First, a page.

Vocabulary (Review)

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Seol: 안녕하세요. 윤설입니다. (Annyeonghaseyo. Yunseorimnida.)
Hyunwoo: 안녕하세요. 선현우입니다. (Annyeonghaseyo. Seonhyeonuimnida.)
Keith: Keith here. Gimme Gimme Gimme.
Hyunwoo: What do you mean?
Keith: Gimme Gimme Gimme. Give me.
Hyunwoo: Give you what?
Keith: Give me some love.
Hyunwoo: We are giving you plenty of love, Keith.
Seol: Not really.
Keith: No.
Seol: No.
Keith: Seol, you are so mean.
Seol: Yeah. So what?
Keith: Oh!
Hyunwoo: Oh, look at that.
Keith: Umm… well, since Seol isn’t giving me any love, can you please at least give me an explanation on what went on with Ryuji so far?
Seol: Ryuji just found himself that he is on the street and somebody like some 아줌마 (ajumma) and 아저씨 (ajeossi) is trying to pick him up.
Keith: Can we go over those words again just for a quick review?
Seol: 아줌마 (ajumma) and 아저씨(ajeossi).
Keith: Ma’am and Mr. In our last lesson, we talked about titles. Again Korean tends to stray away from names and use more and more titles. So instead of calling an older man by his name, you call him 아저씨 (ajeossi) mister or 아줌마 (ajumma) ma’am and for younger people
Seol: 아가씨 (agassi).
Hyunwoo: 그리고 학생. (geurigo haksaeng.)
Keith: Yeah 학생 (haksaeng) is the one we went over and 아가씨 (agassi) is for females, young females maybe aged around 20 to...
Hyunwoo: 30?
Keith: Yeah so Seol you are an 아가씨(agassi) .
Seol: Yes.
Hyunwoo: Still an 아가씨(agassi).
Keith: Still.
Seol: Yeah.
Keith: Uhh…oh..well as titles are used to call people, once you hear the word 아줌마 (ajumma) for females that is, it’s like ah I’ve gotten old. That’s the feeling that you get but 아가씨 (agassi)is still good.
Seol: Yes, yes definitely and I just remember a month ago, somebody just called me 아줌마… (ajummatt)
Keith: Ma’am.
Seol: And I was really hurt at that time.
Keith: Well 아가씨(agassi).
Seol: Yeah.
Keith: All right, so can you explain today’s conversation?
Seol: So 아줌마 (ajumma) is trying to wake him up. So Ryuji is asking for water and some rice. He must be really hungry and thirsty.
Keith: Maybe he is asking for some love.
Seol: Wow! just like you?
Keith: I am Ryuji. Don’t you know this?
Seol: Ah I do, I know….
Keith: All right, well, let’s listen in to this conversation and see what happens to Ryuji.
(1)아줌마: 학생… 지금 자? (haksaeng... jigeum ja?)
(2)류지: 아줌마… 물 좀 주세요… (ajumma... mul jom juseyo…)
(3)아줌마: 그래.. 그래.. 목 말라? (geurae... geurae... mok malla?)
(4)류지: 네… 아줌마… 밥 좀 주세요… (ne... ajumma... bap jom juseyo…)
(5)아줌마: 그래… 그래… 배고파? (geurae... geurae... baegopa?)
(6)류지: 네… 아줌마… 칼 주세요. (ne... ajumma... kal juseyo.)
(7)아줌마: 뭐?! (mwo?!)
한 번 더 천천히. (han beon deo cheoncheonhi.)
(1)아줌마: 학생… 지금 자? (haksaeng... jigeum ja?)
(2)류지: 아줌마… 물 좀 주세요… (ajumma... mul jom juseyo…)
(3)아줌마: 그래.. 그래.. 목 말라? (geurae... geurae... mok malla?)
(4)류지: 네… 아줌마… 밥 좀 주세요… (ne... ajumma... bap jom juseyo…)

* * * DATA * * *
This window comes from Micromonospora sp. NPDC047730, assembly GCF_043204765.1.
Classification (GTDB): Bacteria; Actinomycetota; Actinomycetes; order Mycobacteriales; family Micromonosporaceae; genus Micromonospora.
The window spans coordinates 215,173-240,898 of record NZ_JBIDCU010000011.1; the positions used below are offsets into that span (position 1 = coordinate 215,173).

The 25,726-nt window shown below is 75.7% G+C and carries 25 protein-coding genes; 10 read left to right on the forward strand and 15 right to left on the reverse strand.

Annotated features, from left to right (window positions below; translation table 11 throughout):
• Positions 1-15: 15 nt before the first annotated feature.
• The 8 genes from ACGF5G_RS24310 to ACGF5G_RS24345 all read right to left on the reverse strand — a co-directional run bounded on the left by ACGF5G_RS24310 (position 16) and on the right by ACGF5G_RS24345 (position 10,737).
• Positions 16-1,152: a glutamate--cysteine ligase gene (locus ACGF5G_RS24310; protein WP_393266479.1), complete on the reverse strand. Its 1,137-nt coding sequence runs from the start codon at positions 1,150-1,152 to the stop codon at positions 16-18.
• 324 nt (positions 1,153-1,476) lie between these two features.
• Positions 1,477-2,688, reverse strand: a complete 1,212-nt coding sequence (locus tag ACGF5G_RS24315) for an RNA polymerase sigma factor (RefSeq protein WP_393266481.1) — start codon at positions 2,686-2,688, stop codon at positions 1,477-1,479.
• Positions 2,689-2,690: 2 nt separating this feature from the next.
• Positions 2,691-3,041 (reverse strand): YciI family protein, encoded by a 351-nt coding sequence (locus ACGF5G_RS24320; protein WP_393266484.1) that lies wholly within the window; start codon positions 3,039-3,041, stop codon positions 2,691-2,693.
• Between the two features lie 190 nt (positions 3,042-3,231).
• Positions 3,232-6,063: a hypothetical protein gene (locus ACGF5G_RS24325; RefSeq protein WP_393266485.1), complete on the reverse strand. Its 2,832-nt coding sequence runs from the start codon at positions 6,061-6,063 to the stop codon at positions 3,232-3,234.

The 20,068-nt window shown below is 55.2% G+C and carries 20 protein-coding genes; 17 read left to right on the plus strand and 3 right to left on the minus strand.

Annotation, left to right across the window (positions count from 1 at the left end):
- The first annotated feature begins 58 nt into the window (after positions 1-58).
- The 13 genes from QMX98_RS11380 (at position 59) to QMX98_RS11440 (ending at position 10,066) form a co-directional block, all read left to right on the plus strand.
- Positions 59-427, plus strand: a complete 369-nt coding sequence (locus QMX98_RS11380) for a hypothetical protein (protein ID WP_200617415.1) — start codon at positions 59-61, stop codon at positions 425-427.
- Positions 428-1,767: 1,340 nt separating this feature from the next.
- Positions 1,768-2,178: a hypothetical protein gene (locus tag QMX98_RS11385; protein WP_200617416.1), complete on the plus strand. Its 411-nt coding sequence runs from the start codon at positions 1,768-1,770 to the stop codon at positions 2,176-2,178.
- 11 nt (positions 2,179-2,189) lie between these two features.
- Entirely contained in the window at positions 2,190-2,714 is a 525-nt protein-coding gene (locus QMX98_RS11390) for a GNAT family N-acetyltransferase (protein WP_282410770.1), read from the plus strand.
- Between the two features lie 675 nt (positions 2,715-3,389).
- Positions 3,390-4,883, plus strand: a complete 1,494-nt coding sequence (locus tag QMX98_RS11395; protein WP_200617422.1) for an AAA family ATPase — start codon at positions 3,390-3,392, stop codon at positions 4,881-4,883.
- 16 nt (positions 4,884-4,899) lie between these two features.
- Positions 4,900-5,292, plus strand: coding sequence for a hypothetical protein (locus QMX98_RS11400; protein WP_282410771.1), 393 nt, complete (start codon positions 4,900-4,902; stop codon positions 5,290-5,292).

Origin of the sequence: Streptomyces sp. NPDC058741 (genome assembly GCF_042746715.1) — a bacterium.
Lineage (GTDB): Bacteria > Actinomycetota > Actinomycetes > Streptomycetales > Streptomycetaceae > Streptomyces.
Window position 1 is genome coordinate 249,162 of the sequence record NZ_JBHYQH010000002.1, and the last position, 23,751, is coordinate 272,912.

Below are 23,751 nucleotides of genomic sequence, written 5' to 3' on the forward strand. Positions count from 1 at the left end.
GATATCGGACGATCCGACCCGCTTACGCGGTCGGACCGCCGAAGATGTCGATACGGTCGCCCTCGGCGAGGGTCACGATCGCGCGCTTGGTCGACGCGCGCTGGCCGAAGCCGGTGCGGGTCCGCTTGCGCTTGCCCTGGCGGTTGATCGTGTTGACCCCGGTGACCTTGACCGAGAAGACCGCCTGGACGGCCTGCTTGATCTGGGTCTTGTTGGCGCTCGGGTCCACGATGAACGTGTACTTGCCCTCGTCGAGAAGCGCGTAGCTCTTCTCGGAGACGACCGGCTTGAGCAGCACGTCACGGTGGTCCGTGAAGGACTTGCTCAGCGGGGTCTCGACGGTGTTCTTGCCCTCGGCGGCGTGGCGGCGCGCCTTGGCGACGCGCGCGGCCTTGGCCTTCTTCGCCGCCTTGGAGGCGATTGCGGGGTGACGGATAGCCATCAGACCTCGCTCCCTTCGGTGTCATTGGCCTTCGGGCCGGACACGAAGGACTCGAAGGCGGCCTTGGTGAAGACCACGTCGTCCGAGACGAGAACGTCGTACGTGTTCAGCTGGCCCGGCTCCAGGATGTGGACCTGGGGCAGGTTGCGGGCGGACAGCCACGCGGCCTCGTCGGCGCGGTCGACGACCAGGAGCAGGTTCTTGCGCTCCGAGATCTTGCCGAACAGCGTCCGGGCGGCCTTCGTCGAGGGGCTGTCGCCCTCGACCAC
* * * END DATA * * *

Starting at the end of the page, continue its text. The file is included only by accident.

(5)아줌마: 그래… 그래… 배고파? (geurae... geurae... baegopa?)
(6)류지: 네… 아줌마… 칼 주세요. (ne... ajumma... kal juseyo.)
(7)아줌마: 뭐?! (mwo?!)
영어로 한 번 더. (yeongeoro han beon deo.)
(1)아줌마: 학생… 지금 자? (haksaeng... jigeum ja?)
(1)Woman: Young man... Are you sleeping now?
(2)류지: 아줌마… 물 좀 주세요… (ajumma... mul jom juseyo…)
(2)Ryuji: Oh ma'am... Please give me some water...
(3)아줌마: 그래.. 그래.. 목 말라? (geurae... geurae... mok malla?)
(3)Woman: Alright... alright... Are you thirsty?
(4)류지: 네… 아줌마… 밥 좀 주세요… (ne... ajumma... bap jom juseyo…)
(4)Ryuji: Yes... Ma'am... Please give me some food.
(5)아줌마: 그래… 그래… 배고파? (geurae... geurae... baegopa?)
(5)Woman: Alright... alright... Are you hungry?
(6)류지: 네… 아줌마… 칼 주세요. (ne... ajumma... kal juseyo.)
(6)Ryuji: Yes... Ma'am... Please give me a knife.
(7)아줌마: 뭐?! (mwo?!)
(7)Woman: What?!
Keith: 현우씨, 어땠어요? (hyeonussi, eottaesseoyo?)
Hyunwoo: Wow that last line was so scary. Why is he asking for a knife? What is he going to do with that?
Seol: I don’t know but do you remember the previous lessons, he had a knife with blood and this time, we have another knife here. Ryuji is something suspicious.
Keith: Well that’s probably why he was in jail.
Seol: Yeah but I have a question. How could he be out of jail?
Hyunwoo: We don’t know. He just found himself on the street.
Keith: Yeah strange situation.
Hyunwoo: Yeah there is no way for us to find out.
Seol: Okay I want to know what happened.
Hyunwoo: I am more curious about what’s going to happen like you all are.
Seol: Ah okay.
Keith: And to just take a quick look at the cultural aspect of this conversation, this is a random stranger that found him on the street.
Hyunwoo: That’s right.
Keith: 아줌마 (ajumma) but she is giving him food, she is giving him water, she is giving him a place to sleep. Now is this typical in Korea?
Hyunwoo: Well if it had been an 아가씨 (agassi).
Keith: A young woman.
Hyunwoo: That would have been very unnatural but since this is an 아줌마 (ajumma) I don’t think it’s very strange.
Keith: Here this 아줌마 (ajumma), this older woman is almost taking care of him like a son and see, you guys don’t find this strange but…
Hyunwoo: This is very natural.
Keith: Yeah it’s very natural in Korea. So even strangers in Korea, they can also be tied together kind of like family.
Hyunwoo: Well we wouldn’t say hi in the elevator or like when you are walking in the street, but when you know someone really well or even if you don’t know that person really well, you would be very kind to them.
Seol: Yes and especially 아줌마 (ajumma) they are really kind. They are like – you know, they just behave like our mothers.
Hyunwoo: Yeah I think this 아줌마 (ajumma) sees Ryuji as her son.
Keith: Okay.
Hyunwoo: But he is asking for a knife.
Keith: Asking for a knife? Well what’s knife in Korean? Well actually let’s get to that in the vocab section. What’s the first word we have?
Seol: 자 (ja).
Keith: Sleep, intimate politeness level.
Seol: 자 (ja) [slowly - broken down by syllable] 자 (ja) [natural native speed]
Keith: Next we have
Seol: 물 (mul).
Keith: Water.